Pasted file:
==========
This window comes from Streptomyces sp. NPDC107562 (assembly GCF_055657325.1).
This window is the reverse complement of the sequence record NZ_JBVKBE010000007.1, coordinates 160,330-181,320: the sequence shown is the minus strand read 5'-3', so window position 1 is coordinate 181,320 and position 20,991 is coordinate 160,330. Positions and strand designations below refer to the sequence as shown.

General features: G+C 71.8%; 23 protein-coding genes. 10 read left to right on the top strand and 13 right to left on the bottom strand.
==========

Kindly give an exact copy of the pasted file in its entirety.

This window comes from Streptomyces sp. NPDC107562 (assembly GCF_055657325.1).
This window is the reverse complement of the sequence record NZ_JBVKBE010000007.1, coordinates 160,330-181,320: the sequence shown is the minus strand read 5'-3', so window position 1 is coordinate 181,320 and position 20,991 is coordinate 160,330. Positions and strand designations below refer to the sequence as shown.

General features: G+C 71.8%; 23 protein-coding genes. 10 read left to right on the top strand and 13 right to left on the bottom strand.